The U.S. Federal Government announced a $20 million grant to the Port of Los Angeles in its ongoing effort to enhance infrastructure to strengthen the supply chain. The project seeks to free a key bottleneck for trucks in the San Pedro port complex and improve access to the interstate highway system.
“We’re proud to be here marking such important progress being made, but also recognizing that there is so much more to do to fix the supply chains that were torn up by the pandemic and to make them more resilient for years to come – and right here we have a great example of that,” said U.S. Transportation Secretary Pete Buttigieg. “We are delighted to formally celebrate the award of $20 million to the Port of Los Angeles to reduce trucking delays and allow freight trains to move goods more rapidly, reducing shipping costs as part of the fight against inflation.”
The project will entail the construction of a four-lane, rail-roadway grade separation, which will allow truck access to an 80-acre marine support facility on Terminal Island. Last year in an effort to make more space in the port complex to handle the surge in volumes which resulted in a need for more trucks, the marine support facility was repurposed to store chassis and empty containers.
While it was set up as a central location serving all the terminals in both the ports of Los Angeles and Long Beach and addressed space concerns, the area lacks a bridge for the trucks to cross the rail line that loops around the facility. A bottleneck was created at the ports, with only one way in and out of the area, plus Buttigieg cited that the trucks can only proceed at less than 5 mph because of a low clearance in the tunnel used to access the facility.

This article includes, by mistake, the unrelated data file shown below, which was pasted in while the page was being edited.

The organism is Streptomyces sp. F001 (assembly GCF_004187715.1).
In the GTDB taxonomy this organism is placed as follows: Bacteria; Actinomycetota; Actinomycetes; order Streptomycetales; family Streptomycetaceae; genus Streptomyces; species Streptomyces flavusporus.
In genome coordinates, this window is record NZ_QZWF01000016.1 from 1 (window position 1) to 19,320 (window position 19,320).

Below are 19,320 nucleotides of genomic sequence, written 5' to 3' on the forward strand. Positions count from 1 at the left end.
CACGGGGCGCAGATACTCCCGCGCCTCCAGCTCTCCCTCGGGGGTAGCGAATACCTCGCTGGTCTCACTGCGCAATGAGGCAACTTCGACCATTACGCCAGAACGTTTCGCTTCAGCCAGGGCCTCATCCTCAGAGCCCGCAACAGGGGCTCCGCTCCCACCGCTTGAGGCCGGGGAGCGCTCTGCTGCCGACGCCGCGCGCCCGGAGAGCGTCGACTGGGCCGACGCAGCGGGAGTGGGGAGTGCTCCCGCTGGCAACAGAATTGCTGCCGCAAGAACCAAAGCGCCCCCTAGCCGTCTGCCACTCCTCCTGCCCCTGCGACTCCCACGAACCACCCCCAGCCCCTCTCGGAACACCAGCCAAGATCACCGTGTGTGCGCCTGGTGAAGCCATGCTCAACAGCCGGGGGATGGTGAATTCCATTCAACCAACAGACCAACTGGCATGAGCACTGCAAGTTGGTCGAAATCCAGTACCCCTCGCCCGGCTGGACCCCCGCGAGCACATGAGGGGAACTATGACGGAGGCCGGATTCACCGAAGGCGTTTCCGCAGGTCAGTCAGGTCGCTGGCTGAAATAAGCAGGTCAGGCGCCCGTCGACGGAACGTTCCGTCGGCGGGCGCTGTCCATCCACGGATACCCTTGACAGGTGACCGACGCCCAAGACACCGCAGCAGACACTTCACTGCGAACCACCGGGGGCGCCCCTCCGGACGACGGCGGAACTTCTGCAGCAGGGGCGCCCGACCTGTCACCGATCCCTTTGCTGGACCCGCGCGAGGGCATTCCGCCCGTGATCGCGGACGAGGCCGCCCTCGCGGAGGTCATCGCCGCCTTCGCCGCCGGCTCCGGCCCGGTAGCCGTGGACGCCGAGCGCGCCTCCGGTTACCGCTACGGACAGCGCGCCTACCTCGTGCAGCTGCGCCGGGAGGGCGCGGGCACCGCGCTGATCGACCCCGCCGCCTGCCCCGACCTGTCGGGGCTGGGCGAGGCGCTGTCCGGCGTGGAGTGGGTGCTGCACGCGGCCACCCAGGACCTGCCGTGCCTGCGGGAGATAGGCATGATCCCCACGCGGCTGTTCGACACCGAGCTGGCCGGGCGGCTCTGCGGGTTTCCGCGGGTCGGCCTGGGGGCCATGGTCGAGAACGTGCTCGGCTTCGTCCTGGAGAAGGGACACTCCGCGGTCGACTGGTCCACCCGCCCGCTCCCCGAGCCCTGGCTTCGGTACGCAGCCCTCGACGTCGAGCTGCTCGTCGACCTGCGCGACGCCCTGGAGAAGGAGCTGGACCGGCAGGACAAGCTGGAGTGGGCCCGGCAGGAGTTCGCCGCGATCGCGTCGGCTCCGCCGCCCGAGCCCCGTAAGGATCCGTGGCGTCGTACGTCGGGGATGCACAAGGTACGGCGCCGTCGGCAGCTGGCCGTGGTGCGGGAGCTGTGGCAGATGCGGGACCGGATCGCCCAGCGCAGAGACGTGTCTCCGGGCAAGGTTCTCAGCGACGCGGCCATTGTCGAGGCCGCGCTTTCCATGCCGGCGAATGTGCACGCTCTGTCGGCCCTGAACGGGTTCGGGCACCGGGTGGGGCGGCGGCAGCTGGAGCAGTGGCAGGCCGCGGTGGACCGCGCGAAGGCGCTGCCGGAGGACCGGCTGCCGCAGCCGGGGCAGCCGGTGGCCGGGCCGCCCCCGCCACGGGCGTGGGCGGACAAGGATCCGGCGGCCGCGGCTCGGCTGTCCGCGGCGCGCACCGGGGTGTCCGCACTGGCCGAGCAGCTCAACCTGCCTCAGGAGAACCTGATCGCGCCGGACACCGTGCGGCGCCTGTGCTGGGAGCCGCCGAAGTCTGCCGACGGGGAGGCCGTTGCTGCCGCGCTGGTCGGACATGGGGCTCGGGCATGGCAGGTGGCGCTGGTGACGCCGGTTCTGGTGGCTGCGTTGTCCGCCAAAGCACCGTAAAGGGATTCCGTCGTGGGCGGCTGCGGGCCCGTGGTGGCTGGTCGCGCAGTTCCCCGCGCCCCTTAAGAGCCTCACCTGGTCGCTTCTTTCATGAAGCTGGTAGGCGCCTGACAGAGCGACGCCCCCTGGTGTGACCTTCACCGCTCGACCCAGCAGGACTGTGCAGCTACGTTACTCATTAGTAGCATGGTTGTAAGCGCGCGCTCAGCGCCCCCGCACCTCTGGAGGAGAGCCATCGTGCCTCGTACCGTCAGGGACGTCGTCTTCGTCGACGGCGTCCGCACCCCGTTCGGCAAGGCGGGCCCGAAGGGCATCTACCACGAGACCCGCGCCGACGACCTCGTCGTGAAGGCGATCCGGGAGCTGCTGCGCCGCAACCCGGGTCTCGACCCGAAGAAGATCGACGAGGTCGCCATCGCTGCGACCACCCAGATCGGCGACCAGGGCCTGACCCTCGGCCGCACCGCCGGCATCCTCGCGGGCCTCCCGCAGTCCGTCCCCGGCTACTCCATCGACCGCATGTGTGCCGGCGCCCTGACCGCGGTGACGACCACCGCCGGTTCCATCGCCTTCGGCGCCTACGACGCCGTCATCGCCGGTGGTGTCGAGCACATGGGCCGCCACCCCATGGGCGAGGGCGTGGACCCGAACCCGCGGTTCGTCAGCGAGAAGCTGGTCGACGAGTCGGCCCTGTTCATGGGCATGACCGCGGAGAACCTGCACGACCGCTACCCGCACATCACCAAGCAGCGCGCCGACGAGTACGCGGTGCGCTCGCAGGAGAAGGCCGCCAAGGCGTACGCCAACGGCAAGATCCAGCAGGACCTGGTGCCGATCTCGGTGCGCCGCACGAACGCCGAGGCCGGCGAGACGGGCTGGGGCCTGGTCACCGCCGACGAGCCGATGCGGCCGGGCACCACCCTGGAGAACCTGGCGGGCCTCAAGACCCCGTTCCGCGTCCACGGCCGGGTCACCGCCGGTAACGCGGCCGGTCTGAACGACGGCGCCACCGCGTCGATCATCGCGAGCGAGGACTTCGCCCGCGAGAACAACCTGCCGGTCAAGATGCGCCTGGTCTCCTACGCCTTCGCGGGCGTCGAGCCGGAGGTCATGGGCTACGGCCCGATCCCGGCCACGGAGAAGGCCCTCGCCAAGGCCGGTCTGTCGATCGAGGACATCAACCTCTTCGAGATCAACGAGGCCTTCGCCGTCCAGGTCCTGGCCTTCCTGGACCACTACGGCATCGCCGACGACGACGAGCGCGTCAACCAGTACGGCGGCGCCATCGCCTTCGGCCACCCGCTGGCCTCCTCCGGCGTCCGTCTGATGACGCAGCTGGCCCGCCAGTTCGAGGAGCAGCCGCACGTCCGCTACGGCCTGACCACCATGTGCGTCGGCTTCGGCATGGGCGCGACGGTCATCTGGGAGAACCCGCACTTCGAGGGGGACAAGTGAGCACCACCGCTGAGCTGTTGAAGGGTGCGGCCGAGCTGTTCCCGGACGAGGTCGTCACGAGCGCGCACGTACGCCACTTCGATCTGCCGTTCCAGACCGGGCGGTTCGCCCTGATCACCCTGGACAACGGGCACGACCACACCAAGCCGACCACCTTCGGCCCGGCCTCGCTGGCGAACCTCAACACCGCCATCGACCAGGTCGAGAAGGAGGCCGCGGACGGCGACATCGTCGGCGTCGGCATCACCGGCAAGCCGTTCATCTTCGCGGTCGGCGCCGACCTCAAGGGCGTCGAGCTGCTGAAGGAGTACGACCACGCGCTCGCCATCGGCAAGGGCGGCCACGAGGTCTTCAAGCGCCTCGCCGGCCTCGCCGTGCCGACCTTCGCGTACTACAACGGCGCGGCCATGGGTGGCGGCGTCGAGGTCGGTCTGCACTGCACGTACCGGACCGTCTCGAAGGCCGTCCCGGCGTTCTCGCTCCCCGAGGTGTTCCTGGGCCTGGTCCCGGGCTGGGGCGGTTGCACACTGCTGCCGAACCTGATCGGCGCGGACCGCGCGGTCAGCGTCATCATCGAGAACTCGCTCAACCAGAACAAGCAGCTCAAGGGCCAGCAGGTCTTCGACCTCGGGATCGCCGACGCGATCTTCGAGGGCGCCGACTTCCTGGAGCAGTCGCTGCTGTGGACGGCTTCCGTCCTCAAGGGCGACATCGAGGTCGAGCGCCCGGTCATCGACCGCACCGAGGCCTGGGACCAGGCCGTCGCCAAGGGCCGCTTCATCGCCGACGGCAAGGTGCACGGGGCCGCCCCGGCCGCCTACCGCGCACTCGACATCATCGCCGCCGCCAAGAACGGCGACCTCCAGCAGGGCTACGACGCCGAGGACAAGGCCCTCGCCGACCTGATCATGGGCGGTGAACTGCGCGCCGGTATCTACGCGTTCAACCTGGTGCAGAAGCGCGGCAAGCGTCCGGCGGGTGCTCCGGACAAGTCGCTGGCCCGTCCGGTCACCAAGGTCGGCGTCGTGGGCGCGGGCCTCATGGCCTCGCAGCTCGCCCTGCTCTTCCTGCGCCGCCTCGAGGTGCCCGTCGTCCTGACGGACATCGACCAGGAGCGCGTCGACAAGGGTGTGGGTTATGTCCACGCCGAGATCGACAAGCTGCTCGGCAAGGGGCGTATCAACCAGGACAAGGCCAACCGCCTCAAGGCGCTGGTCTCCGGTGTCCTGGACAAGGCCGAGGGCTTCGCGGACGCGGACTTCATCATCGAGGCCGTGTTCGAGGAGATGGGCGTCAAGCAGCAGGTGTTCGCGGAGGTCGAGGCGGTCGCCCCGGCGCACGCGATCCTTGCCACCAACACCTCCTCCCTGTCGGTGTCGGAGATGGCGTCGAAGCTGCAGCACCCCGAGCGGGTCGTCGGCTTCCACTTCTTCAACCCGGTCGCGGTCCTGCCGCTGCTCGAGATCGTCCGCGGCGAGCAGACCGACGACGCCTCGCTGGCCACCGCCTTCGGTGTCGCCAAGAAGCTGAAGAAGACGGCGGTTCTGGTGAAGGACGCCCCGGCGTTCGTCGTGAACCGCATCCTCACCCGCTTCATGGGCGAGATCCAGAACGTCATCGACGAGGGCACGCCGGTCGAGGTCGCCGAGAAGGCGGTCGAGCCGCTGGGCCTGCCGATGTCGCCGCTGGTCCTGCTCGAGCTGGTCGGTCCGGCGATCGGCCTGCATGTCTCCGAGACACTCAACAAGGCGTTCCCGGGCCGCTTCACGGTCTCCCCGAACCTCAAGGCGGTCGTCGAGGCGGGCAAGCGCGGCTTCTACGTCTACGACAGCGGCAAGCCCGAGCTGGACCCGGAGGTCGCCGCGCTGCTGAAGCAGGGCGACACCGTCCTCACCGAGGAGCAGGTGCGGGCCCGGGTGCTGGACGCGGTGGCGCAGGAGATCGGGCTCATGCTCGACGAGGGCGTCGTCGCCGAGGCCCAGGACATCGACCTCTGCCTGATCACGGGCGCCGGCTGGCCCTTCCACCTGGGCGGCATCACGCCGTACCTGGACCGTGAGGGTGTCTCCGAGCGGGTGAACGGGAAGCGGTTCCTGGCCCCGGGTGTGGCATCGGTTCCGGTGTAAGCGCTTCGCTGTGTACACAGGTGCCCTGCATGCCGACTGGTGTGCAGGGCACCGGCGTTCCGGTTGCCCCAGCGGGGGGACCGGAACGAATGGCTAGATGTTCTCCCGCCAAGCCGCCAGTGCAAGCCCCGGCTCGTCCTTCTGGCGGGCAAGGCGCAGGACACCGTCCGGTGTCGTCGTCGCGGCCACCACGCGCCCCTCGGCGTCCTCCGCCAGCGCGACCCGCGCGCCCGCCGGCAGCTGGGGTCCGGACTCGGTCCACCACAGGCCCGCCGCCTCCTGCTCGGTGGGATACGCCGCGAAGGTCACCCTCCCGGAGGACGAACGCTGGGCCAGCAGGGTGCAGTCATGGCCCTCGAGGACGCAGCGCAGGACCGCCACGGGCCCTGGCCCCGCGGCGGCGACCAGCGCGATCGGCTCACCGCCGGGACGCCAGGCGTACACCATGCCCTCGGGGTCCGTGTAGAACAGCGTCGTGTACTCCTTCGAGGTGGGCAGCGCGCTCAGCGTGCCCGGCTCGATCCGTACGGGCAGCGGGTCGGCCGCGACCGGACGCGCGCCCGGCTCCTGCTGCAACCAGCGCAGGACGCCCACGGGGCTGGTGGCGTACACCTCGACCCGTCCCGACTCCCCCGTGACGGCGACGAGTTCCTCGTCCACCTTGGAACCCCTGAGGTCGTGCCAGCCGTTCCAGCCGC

“This is a milestone moment in the investment in our nation’s ports and I applaud Secretary Buttigieg for bringing this critical funding to where it’s needed most,” said Port of Los Angeles Executive Director Gene Seroka. “As the Western Hemisphere’s busiest trade gateway, this grant will help us further accelerate our plans to build resiliency, increase efficiencies and sustainability, as well as create jobs.”
When completed, the new rail-roadway will connect trucks directly to the highway system in two directions, resulting in a reduction of 2,500 truck-hour delays daily; a decrease of more than 3,000 metric tons of emissions per year; and a reduction of 1,200 truck miles traveled per day. Seroka said he expects construction to being in the next 15 to 18 months.
The $20 million award comes from the U.S. Department of Transportation (DOT) Rebuilding American Infrastructure with Sustainability and Equity (RAISE) discretionary grant program. Congress increased funding to the program in 2021 focusing on planning and capital investments that support roads, bridges, transit, rail, ports and intermodal transportation. Buttigieg said the administration received $13 billion in applications for the $2.2 billion in funding.